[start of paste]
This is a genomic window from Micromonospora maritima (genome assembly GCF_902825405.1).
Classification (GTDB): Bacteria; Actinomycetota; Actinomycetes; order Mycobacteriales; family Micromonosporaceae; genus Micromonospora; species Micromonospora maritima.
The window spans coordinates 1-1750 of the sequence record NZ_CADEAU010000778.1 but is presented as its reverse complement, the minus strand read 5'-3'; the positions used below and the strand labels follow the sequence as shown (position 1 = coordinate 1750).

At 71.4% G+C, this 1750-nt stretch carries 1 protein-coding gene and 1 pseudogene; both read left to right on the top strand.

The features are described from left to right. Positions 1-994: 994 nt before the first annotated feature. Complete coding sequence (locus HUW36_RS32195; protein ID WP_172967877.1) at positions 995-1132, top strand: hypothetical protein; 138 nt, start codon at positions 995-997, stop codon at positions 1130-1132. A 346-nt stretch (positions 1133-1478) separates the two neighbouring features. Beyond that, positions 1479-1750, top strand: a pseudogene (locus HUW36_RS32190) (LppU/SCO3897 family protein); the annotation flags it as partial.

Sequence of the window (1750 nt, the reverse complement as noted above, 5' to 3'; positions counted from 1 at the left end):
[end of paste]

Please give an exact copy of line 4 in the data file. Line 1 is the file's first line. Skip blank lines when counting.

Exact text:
At 71.4% G+C, this 1750-nt stretch carries 1 protein-coding gene and 1 pseudogene; both read left to right on the top strand.